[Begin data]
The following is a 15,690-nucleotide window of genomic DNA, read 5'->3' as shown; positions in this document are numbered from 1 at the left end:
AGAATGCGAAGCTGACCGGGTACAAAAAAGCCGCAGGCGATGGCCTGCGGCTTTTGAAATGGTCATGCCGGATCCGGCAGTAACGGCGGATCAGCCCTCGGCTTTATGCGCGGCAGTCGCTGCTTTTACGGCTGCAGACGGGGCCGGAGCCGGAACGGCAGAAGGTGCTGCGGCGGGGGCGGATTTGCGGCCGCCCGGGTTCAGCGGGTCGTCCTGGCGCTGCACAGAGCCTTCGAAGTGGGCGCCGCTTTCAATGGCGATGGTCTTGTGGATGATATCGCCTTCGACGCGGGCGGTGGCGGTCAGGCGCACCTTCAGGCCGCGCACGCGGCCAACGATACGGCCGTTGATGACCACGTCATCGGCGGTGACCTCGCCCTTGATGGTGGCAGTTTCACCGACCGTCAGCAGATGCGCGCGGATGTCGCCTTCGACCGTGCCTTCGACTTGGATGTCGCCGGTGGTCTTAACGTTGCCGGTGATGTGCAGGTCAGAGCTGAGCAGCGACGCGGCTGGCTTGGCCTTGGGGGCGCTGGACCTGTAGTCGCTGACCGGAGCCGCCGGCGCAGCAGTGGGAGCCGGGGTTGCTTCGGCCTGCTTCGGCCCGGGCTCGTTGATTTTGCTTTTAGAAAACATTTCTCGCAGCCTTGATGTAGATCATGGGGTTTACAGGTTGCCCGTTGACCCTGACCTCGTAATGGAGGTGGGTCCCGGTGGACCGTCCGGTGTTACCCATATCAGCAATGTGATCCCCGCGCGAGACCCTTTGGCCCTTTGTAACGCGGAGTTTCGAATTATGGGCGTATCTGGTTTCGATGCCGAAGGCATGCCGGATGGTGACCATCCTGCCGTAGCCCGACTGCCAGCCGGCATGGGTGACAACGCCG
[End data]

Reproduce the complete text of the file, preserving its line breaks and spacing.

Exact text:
The following is a 15,690-nucleotide window of genomic DNA, read 5'->3' as shown; positions in this document are numbered from 1 at the left end:
AGAATGCGAAGCTGACCGGGTACAAAAAAGCCGCAGGCGATGGCCTGCGGCTTTTGAAATGGTCATGCCGGATCCGGCAGTAACGGCGGATCAGCCCTCGGCTTTATGCGCGGCAGTCGCTGCTTTTACGGCTGCAGACGGGGCCGGAGCCGGAACGGCAGAAGGTGCTGCGGCGGGGGCGGATTTGCGGCCGCCCGGGTTCAGCGGGTCGTCCTGGCGCTGCACAGAGCCTTCGAAGTGGGCGCCGCTTTCAATGGCGATGGTCTTGTGGATGATATCGCCTTCGACGCGGGCGGTGGCGGTCAGGCGCACCTTCAGGCCGCGCACGCGGCCAACGATACGGCCGTTGATGACCACGTCATCGGCGGTGACCTCGCCCTTGATGGTGGCAGTTTCACCGACCGTCAGCAGATGCGCGCGGATGTCGCCTTCGACCGTGCCTTCGACTTGGATGTCGCCGGTGGTCTTAACGTTGCCGGTGATGTGCAGGTCAGAGCTGAGCAGCGACGCGGCTGGCTTGGCCTTGGGGGCGCTGGACCTGTAGTCGCTGACCGGAGCCGCCGGCGCAGCAGTGGGAGCCGGGGTTGCTTCGGCCTGCTTCGGCCCGGGCTCGTTGATTTTGCTTTTAGAAAACATTTCTCGCAGCCTTGATGTAGATCATGGGGTTTACAGGTTGCCCGTTGACCCTGACCTCGTAATGGAGGTGGGTCCCGGTGGACCGTCCGGTGTTACCCATATCAGCAATGTGATCCCCGCGCGAGACCCTTTGGCCCTTTGTAACGCGGAGTTTCGAATTATGGGCGTATCTGGTTTCGATGCCGAAGGCATGCCGGATGGTGACCATCCTGCCGTAGCCCGACTGCCAGCCGGCATGGGTGACAACGCCG